Violence, behavior involving physical force intended to hurt, damage, or kill someone or something, is a social phenomenon. For an action to be considered violent, it needs a victim or a group of victims (Hyde-Nolan & Juliao, 2012).
Family violence is violence or abuse of any type, perpetrated by one family member against another family member, including child abuse, partner abuse and elder abuse (Ministry of health of New Zealand, 2016). According to NCJRS (n.d), family violence occurs throughout the country every day. It can include physical, sexual, and financial abuse, child abuse and neglect, and elder abuse.
Family violence may take the form of intimate-partner violence, child abuse, sibling bullying or elder abuse (Barnett, Miller-Perrin and Perrin ,2005).It exist many explanations for family violence: biological/organic, psychopathological, family systems, social learning, and feminist (Cunningham, Jaffe, Baker, Dick, Malla, Mazaheri,N.et al. 1998).According to Gottman (1979) and Mead et al. (1990), the most frequent topics of conflict in marital relationships include communication, finances, children, sex, housework, jealousy, and in-laws (Net Industries, 2017).
National Institute of Statistics of Rwanda, Ministry of Health of Rwanda and ICF International (2016), in cases of violence in family, either person (husband or wife) can be the perpetrator of violence. 33% of women who reported ever having experienced spousal physical or sexual violence suffered from cuts, bruises, or aches; 16 % had eye injuries, sprains, dislocations, or burns; and 7 % had deep wounds, broken bones, broken teeth, or other serious injuries and 29 % of men who had ever experienced spousal physical or sexual violence suffered from cuts, bruises or aches.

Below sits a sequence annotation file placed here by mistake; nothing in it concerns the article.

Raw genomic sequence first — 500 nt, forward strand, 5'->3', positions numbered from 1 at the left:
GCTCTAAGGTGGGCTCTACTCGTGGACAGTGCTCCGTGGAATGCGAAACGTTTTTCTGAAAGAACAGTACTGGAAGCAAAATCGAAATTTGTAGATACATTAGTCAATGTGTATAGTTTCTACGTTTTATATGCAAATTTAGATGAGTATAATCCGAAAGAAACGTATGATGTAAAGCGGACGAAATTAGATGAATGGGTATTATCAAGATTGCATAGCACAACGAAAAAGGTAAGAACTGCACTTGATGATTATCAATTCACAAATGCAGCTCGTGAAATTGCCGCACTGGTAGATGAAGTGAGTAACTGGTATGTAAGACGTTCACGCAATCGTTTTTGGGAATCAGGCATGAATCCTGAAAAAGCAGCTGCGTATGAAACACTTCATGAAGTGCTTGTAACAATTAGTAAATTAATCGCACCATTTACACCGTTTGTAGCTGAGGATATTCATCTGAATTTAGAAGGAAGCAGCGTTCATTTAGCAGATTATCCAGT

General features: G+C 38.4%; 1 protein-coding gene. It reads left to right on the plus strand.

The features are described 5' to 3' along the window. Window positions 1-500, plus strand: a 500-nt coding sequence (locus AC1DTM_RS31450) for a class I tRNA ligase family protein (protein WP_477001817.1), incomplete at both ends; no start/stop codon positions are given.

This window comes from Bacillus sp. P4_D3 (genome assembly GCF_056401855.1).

Rodrigues, Hall and Fincham (2005) referred to a study by Amato and Rogers (1997) found that being African American was associated with a higher likelihood of marital problems due to infidelity, jealousy, spending money, and drinking/drug use. According to Vollmann (2011) and Agsten (2013), Maslow’s Hierarchy of Needs guide us to identify root causes of conflicts (the need of belong , the need to love, the need of self-esteem, the need for growth). When one or more of these needs is threatened or is different with those of another, a conflict can arise.Sometimes what appears on the surface to be a simple issue can reflect deeper relational struggles about power and intimacy. For years, it has been claimed that male perpetrated domestic violence accounts 95% of intimate partner abuse (Hamberger&Potente, 1995), female perpetrated abuse is minimized and understood as either defensive or situational in nature , an isolated expression of frustration in communicating with an unsympathetic partner in contrast to the presumably intentional , pervasive and generally controlling behaviors exhibited by men(Henning,Jones& Holdford, 2003;Johnson&Leone, 2005). In the intimate partner violence, men are overwhelmingly the perpetrators and women overwhelmingly the victims (Hamel, ‎Nicholls, 2006).